APPLICATION OF FRACTOGRAPHY FOR INVESTIGATION OF SURFACE OXIDE REDUCTION/TRANSFORMATION AND INTER-PARTICLE NECKS FORMATION DURING SINTERING OF PREALLOYED WITH Cr AND Mn PM STEELS
Journal article, 2014
Typical purpose of microfractography is the determination of the reasons and mode of component failure with the aim to avoid similar type of failure in the future. However, in case of powder metallurgy (PM) steels micro-morphology of the fracture surface contains significant information concerning consolidation process of PM steel from the point of view of efficiency of surface oxide reduction and following inter-particle necks development, carbon dissolution, etc.
Powder surface is inevitably covered by surface oxide layer which composition and thickness are determined by powder manufacturing and alloy composition. In order to develop strong inter-particle necks, surface oxide has to be efficiently reduced during initial stages of sintering (heating stage). On the other hand, thermodynamics and kinetics of surface oxide reduction/transformation is determined by number of factors, including sintering process (sintering atmosphere composition, purity and flow, temperature profile, furnace load, etc.), alloy composition (type and content of alloying elements as well as activity of carbon source used), sintering component properties (geometry, mass, density, etc.).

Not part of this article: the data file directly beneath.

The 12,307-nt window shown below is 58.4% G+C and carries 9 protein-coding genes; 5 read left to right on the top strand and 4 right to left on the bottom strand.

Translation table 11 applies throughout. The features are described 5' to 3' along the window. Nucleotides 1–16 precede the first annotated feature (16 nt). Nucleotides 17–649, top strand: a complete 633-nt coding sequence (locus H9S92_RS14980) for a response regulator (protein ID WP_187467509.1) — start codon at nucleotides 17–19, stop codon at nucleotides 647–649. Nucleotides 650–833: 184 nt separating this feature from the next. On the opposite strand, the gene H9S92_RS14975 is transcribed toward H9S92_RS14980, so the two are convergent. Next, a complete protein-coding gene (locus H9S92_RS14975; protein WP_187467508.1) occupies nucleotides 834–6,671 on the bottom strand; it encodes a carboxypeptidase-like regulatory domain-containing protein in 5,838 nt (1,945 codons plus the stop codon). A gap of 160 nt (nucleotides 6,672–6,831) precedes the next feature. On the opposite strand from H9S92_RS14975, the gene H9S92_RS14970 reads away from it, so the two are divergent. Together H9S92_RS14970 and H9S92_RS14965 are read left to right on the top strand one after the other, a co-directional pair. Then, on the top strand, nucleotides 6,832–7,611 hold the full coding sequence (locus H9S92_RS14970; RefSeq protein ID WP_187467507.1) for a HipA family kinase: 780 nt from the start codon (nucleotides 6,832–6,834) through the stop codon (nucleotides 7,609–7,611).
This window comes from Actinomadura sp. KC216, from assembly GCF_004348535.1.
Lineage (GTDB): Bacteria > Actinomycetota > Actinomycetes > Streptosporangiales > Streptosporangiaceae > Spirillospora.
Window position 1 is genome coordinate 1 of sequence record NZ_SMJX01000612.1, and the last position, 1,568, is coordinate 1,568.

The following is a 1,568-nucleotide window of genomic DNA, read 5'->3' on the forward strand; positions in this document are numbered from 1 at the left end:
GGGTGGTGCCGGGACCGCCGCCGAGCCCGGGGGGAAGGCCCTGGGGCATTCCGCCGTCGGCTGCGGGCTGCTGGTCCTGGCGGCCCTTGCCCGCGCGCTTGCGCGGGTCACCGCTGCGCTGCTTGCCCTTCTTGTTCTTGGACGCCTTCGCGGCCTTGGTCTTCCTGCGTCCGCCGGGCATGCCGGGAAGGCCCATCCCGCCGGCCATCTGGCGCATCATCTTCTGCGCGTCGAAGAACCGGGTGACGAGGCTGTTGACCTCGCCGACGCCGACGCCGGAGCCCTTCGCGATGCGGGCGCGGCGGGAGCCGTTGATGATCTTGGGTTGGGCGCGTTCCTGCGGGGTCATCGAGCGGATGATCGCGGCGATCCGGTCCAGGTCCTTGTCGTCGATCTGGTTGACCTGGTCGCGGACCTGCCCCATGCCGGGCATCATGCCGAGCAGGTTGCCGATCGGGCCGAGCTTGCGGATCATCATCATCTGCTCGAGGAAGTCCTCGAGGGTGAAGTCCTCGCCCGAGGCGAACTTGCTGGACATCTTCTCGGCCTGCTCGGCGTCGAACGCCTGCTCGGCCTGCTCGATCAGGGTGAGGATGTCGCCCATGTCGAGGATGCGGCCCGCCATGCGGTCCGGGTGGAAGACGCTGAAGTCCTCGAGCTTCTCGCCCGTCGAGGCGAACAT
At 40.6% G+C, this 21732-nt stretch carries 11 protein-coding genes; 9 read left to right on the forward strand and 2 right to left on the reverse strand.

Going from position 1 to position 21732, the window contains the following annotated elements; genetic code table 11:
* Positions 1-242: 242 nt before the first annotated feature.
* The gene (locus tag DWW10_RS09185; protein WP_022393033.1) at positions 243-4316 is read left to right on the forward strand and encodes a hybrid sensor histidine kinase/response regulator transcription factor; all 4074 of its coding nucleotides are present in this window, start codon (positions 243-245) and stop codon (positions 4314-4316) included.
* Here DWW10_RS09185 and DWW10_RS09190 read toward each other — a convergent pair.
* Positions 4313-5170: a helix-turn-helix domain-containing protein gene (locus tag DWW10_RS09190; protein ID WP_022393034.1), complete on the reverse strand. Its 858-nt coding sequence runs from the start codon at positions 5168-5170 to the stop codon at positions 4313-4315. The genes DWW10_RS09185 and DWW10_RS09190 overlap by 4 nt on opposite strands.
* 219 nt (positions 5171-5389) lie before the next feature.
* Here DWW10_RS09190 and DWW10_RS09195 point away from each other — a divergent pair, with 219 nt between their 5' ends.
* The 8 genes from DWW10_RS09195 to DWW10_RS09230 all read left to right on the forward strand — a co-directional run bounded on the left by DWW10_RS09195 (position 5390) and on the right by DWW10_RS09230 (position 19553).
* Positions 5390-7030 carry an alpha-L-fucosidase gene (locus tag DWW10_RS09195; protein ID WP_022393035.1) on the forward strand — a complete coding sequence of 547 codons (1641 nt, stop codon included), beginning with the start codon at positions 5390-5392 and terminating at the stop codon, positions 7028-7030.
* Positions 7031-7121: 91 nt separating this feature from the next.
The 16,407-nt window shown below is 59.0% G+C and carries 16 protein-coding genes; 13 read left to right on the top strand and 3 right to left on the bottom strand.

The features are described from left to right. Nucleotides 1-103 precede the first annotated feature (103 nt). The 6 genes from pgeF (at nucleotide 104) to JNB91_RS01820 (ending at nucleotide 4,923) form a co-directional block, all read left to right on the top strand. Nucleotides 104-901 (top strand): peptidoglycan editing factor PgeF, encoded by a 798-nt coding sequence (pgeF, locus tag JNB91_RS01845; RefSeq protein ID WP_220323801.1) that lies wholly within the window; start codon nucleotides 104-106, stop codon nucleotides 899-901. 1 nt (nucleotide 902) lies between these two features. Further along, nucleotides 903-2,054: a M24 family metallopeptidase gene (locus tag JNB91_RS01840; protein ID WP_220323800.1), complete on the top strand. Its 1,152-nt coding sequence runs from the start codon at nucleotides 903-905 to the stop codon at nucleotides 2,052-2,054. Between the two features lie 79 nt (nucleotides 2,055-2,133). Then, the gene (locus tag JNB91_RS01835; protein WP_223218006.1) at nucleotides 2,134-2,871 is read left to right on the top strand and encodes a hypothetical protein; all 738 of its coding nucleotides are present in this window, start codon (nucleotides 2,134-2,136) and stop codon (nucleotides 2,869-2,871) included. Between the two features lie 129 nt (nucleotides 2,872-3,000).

Present work summarizes some of the examples of application of fractography for investigation of the surface oxide reduction/transformation and carbon dissolution and their effect on the quality of inter-particle necks developed during sintering of prealloyed with chromium and manganese PM steels. Application of modern microscopy techniques widens application of the fractography from typical use as technique for failure analysis to the efficient tool for estimation of the quality of the consolidation process and evaluation of the required processing conditions to reach optimum properties from PM alloys.
Cr/Mn prealloyed steel powder